In November 1942, William Beveridge published his famous report on social insurance, laying out the foundations for the social security systems which were developed over the following decades. The report’s recommendations were based on a number of guiding principles, one of which was that social security was not the responsibility of the state alone, that individuals would have to play their own role. Another recommendation was that the system should not stifle private incentives. To the contrary, the system should stimulate people to seek their own opportunities.

With the benefit of hindsight, the importance of this last principle was understated. At that time, workers would usually be employed full-time for the going wage, and social security would provide benefits for exceptional spells of sickness or unemployment. It was also expected that workers would retire at a pre-set age; the social security system would have to provide pensions for those above 65. Unemployment benefits and pensions were treated as separate systems. This transparent structure made the task of a social security system rather easy. Today, however, society is much more complex, with a great variety of working hours, labour contracts, wage rates, compensation schemes and retirement patterns.

The simple pattern of work, sickness and unemployment underlying the Beveridge system does not capture real life patterns of how people earn money any more. Short spells of unemployment, when people tend to find new jobs after some time, are minor challenges. More problematic is when people who are specialized in particular types of skill find that demand for their expertise has gone down, putting a permanent drag on his or her earning capacity. This type of situation is much more important for lifetime labour income than short spells of unemployment. The current Beveridge-style system of social security doesn’t have much to offer for workers facing this type of uncertainty.

Given today’s environment, the basic design of social security needs to change from a system focused on current income that treats unemployment and retirement separately, towards a system that adopts an integrated approach and takes total lifetime income as a point of reference.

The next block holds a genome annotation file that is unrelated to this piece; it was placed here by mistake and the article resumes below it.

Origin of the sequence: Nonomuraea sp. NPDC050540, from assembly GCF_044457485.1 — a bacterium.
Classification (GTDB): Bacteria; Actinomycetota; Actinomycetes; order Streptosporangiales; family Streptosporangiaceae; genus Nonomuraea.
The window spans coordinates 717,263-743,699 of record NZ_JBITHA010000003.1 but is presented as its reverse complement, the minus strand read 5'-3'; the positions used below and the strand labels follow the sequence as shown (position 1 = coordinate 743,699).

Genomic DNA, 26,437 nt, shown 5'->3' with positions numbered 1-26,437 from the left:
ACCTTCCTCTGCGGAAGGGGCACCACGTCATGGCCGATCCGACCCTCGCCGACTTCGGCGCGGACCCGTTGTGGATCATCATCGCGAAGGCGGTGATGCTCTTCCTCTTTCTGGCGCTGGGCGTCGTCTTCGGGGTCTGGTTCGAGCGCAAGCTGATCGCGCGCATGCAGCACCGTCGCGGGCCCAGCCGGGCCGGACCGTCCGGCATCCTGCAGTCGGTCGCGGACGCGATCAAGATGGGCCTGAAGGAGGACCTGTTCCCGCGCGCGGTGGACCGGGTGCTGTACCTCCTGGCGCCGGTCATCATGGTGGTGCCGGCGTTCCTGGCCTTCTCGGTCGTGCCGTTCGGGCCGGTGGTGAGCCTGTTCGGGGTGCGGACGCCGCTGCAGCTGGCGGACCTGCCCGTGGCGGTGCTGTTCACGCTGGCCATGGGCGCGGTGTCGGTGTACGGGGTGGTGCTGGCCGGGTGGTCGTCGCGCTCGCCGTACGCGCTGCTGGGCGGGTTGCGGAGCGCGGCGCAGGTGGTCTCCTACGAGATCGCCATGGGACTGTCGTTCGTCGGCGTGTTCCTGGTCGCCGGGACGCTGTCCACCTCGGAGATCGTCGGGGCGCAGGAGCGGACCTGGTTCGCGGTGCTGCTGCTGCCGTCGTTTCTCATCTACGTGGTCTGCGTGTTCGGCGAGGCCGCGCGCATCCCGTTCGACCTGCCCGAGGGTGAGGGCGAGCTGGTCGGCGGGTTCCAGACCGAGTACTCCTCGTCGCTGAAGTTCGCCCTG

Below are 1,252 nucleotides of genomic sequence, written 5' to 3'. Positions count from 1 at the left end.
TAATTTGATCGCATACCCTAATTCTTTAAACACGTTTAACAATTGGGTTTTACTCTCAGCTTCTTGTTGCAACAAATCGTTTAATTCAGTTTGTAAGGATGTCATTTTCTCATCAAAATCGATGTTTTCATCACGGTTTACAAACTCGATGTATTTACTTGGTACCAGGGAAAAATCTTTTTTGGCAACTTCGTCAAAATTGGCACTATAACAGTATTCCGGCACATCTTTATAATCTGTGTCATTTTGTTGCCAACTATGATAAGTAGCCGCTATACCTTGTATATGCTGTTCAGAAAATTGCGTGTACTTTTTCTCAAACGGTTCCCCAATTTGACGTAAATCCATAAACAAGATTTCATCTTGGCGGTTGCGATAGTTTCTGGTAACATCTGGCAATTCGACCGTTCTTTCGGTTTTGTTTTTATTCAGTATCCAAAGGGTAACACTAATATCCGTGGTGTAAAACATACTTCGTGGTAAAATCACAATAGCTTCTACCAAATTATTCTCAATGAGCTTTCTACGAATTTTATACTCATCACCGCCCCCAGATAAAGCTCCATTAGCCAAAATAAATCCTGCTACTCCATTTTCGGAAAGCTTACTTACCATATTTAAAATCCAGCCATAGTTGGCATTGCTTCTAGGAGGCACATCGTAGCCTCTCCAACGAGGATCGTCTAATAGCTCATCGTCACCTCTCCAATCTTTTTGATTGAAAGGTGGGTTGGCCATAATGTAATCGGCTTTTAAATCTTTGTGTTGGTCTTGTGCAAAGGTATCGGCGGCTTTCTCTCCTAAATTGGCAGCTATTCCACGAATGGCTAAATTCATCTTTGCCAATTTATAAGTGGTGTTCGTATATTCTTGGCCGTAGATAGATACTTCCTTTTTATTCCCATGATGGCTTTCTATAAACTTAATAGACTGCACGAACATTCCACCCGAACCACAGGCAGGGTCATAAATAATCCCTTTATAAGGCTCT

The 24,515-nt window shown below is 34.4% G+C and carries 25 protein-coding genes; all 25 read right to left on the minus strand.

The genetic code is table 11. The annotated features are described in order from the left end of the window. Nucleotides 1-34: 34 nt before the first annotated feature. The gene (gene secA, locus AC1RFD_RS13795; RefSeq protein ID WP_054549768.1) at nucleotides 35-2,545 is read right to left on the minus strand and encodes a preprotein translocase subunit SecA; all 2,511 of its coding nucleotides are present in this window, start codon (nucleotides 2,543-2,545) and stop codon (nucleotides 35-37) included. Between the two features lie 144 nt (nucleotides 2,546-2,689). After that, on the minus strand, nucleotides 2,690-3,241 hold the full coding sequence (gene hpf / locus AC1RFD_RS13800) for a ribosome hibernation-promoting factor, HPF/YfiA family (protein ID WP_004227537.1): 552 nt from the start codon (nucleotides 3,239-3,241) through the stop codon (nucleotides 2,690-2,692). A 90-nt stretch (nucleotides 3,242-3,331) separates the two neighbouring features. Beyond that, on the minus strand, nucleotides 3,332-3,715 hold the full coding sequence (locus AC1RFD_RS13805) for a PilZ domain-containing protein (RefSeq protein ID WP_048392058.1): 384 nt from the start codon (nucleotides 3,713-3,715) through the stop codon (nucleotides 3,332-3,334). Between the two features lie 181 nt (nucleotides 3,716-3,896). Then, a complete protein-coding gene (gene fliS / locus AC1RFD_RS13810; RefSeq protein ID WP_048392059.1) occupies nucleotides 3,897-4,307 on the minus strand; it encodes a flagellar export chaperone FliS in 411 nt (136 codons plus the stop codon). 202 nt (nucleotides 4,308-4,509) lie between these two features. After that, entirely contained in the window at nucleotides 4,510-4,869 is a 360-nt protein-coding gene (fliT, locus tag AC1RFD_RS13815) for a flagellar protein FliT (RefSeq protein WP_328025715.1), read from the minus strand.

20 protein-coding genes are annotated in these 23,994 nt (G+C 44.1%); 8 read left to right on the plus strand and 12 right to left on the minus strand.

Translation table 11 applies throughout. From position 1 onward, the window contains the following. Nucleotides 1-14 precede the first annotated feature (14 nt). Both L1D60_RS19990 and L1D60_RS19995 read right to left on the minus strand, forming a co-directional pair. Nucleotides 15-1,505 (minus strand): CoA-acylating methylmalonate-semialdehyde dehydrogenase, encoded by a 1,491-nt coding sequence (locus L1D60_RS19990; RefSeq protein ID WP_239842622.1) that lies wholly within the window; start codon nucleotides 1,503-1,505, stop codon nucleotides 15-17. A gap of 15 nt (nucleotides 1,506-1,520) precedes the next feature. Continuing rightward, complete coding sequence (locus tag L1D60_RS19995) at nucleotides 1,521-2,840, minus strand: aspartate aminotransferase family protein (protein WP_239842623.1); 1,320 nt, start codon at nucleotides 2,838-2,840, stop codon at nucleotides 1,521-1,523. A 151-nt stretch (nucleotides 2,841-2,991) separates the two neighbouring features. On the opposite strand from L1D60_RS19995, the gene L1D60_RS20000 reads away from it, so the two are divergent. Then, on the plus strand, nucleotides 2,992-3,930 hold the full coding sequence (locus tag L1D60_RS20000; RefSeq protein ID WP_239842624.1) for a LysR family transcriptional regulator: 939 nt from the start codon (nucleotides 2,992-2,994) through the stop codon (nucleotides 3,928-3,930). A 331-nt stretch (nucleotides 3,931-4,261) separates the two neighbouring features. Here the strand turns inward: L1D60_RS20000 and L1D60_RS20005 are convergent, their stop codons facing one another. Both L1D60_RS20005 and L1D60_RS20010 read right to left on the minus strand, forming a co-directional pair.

Workers should feel safe in the course of their career about their pension. An expected drop in earning capacity halfway through their working life will then be offset partially by using part of the savings from the first half of their career. Hence, providing pensions and ensuring income through the working years are dealt with in an integrated system. This is a form of “self-insurance”, where people use their own pension savings to smooth shocks in labour income. A progressive tax system can provide additional insurance, as part of the fall in labour income is paid for by lower taxes. A modernization of social security would also ask for an integration of unemployment insurance and the provision of old age pensions into one integrated social security system. Such integration would be a major social innovation.

The Netherlands has one of the most extensive capital funded pensions system in the world. The total wealth of its pension funds is about 1.5 times its GDP. Recently, the system has moved from defined benefit (where future benefits are defined apriori by the contract) to defined contribution (where total future benefits within a subgroup depend on the accumulated wealth of that particular subgroup). This is just a first step towards a system of individual accounts, which is helpful for setting up a fully individualized scheme of pension entitlements. The Netherlands might be a natural testing ground for this type of ideas.

Author: Coen N. Teulings is a Professor of Economics at the University of Amsterdam and a Member of the World Economic Forum’s Global Agenda Council on New Economic Thinking.

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